Lynx Black Cat Fairway Wood Review

Lynx Golf is one of those name brands that will resonate differently with golfers mostly dependent on their age. The younger crowd will likely recognize the brand from its run as an in-house Golfsmith offering. Those who are a bit older should remember Lynx as a more than relative player in the equipment industry. In fact, during its glory days, Lynx was in the bag for Freddie Couples when he slipped on the green jacket at the 1992 Masters, and for Ernie Els during his first major victory at the 1994 US Open.

There was an undoubtedly long and winding road from those major championship days leading to today, but instead of taking a look back at how we got here, let’s instead focus on what we have here before us. After enjoying some reborn success in Europe, Lynx is making the push to become a factor in the North American market once again. While it is exciting to see this plan come to fruition, there needs to be a quality product line that helps grabs the attention of golfers, and Lynx believes the Black Cat lineup is one that meets that criteria. There was plenty to be excited about when I found out that I would have the opportunity to spend some quality time with the Black Cat Fairway Wood.

Quick Take

With the Black Cat Fairway Wood, Lynx takes a one head design that affords golfers the ability to tune in their loft, launch, and spin thanks to an adjustable hosel and sole weight. Even though the green color on the sole might be a bit loud for some, the clean matte black crown should please the masses.

Lynx Black Cat Fairway Wood

There is plenty to like about what this fairway wood has to offer. First off, at address, the shape of the head, the matte black crown, and the lack of an alignment aid present a no-nonsense and pleasant appearance. On the sole, the use of visible technology is apparent as there is a weight bar system which is one way to allow golfers to dial this club in to fit their needs. Adding to that, Lynx only offers one model of this fairway wood, but with their adjustable hosel can achieve lofts from 13° to 17°. What is cool about their hosel is that there is one rotating ring which has the lofts stamped on it, align the loft to the white dot, and you have your desired setup. Because of this design, you don’t have to rotate the shaft to find your preferred setting, meaning if you tend to play a grip that has a reminder mark on your irons, you can do so freely here without having to worry that it will shift when making a loft change.

While in play, the Black Cat displayed plenty of positive traits starting with its forgiveness. As we have seen with other brands in the past, the presence of a cup face helps give a boost to ball speeds and forgiveness. Maybe I shouldn’t admit it, but I certainly made contact all over the face, as I struggled to find a consistent strike pattern early on. Part of that I feel, is because of the lengthy nature of the stock shaft, which measures in at 43.5″. When comparing that number to other offerings on the market, it comes in anywhere from .25″ to .5″ longer than many of the other fairway woods on the market (going off of 3-wood lengths). While on the topic of forgiveness, there is a clear way of telling when contact wasn’t centered, and that is the sound. Centered contact hits that found the sweet spot had a softer or deeper titanium crack; however, when contact comes in low or on the edges of that spot, the audible tone comes back with a much more hollow sound that is very noticeable.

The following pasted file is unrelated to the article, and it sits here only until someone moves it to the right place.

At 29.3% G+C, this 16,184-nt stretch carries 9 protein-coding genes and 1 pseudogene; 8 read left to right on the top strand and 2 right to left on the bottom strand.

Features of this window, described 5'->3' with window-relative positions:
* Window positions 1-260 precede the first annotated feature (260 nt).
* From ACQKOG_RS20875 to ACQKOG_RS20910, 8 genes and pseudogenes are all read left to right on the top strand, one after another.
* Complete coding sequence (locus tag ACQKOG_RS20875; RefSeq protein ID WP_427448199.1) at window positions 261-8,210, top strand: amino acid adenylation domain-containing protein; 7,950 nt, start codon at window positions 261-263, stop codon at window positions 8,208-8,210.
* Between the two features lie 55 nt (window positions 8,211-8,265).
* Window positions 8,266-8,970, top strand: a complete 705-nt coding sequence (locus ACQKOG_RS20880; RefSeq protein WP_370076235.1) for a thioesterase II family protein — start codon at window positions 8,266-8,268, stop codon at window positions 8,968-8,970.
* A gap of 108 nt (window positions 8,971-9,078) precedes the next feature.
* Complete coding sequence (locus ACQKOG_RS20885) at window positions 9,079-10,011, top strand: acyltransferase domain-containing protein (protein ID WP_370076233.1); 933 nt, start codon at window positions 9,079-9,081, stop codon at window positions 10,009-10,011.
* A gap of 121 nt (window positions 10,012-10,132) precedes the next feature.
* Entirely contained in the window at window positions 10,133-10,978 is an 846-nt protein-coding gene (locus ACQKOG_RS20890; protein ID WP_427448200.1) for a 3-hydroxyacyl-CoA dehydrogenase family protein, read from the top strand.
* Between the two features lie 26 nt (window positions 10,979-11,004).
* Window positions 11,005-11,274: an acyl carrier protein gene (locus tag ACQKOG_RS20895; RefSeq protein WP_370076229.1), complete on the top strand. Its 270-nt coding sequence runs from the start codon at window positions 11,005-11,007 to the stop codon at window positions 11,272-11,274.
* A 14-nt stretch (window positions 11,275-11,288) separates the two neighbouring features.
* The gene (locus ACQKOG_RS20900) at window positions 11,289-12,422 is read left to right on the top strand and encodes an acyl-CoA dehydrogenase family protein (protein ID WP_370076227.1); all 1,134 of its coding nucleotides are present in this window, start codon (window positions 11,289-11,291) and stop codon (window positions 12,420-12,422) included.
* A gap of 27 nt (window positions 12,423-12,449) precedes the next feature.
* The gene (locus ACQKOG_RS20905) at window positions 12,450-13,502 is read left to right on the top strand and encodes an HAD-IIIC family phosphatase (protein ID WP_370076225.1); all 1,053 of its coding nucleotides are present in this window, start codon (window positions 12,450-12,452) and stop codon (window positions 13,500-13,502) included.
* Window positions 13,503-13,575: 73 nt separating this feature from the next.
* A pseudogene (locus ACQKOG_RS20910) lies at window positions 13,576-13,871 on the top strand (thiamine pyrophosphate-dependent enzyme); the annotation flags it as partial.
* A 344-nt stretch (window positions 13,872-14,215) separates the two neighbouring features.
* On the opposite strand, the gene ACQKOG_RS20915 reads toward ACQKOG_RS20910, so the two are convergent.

During a majority of the on-course play, the heavier weight remained in the rear of the club. Being that the shaft was a touch stiffer than I usually play, I figured I’d take all the launch help that I could get; therefore, weight was in the back, and the loft setting sat at 16°. I was seeing good launch and height, which is what I was looking for, and distance was on par with what I was expecting. It was nothing earth-shattering, but I wouldn’t go as far as to call it short. With the tinkering that one can do with this club, it is not out of the question that I could fine tune and sneak out some extra distance.

Unfortunately, this review came to a halt when a durability issue reared its ugly head. While out trying to capture some data to show the differences between weight setup, the weight bar at the bottom broke, and the heavier weight went missing. While I know that many readers crave data and want to see what this kind of adjustability can do to spin rates and ball flight, that kind of testing will have to wait for another day. We have reached out to Lynx about this issue and immediately received a response that another head is on its way so that we can take a deeper dive into the data. As we have seen at times with other companies, when there are more moving parts, accidents can happen, it is just unfortunate that it happened here.

So where does that leave us? Honestly, it is a question I struggle with answering. Before the incident, the Black Cat Fairway was doing more than holding its own against the competition. It hits the sweet spot in terms of profile and offers plenty of adjustability to help golfers get dialed in. For me, the most significant drawback was the sound, but that always comes down to one’s taste. Looking ahead, I do think there is a lot of potential in this offering, and that should have golfers excited to see that the big cat is back.

The Details:

Availability: Mid-July 2019

Cost: $239.99

Lofts: Adjustable 13°-17°

Length: 43.5″

Shaft: UST Elements Chrome

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Dean DeCrescenzo
Dean DeCrescenzo is a THP staff writer that currently resides in upstate New York. He has been a member of The Hackers Paradise for over 7 years and been involved with a number of THP events.
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